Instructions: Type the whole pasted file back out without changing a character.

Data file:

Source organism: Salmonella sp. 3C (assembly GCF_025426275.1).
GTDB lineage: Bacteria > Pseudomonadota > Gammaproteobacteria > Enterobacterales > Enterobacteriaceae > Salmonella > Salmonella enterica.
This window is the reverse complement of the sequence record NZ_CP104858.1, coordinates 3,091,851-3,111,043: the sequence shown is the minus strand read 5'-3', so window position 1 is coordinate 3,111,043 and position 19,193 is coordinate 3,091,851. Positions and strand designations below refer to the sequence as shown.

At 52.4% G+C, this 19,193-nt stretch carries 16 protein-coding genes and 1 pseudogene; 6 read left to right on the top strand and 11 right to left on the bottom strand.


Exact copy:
Source organism: Salmonella sp. 3C (assembly GCF_025426275.1).
GTDB lineage: Bacteria > Pseudomonadota > Gammaproteobacteria > Enterobacterales > Enterobacteriaceae > Salmonella > Salmonella enterica.
This window is the reverse complement of the sequence record NZ_CP104858.1, coordinates 3,091,851-3,111,043: the sequence shown is the minus strand read 5'-3', so window position 1 is coordinate 3,111,043 and position 19,193 is coordinate 3,091,851. Positions and strand designations below refer to the sequence as shown.

At 52.4% G+C, this 19,193-nt stretch carries 16 protein-coding genes and 1 pseudogene; 6 read left to right on the top strand and 11 right to left on the bottom strand.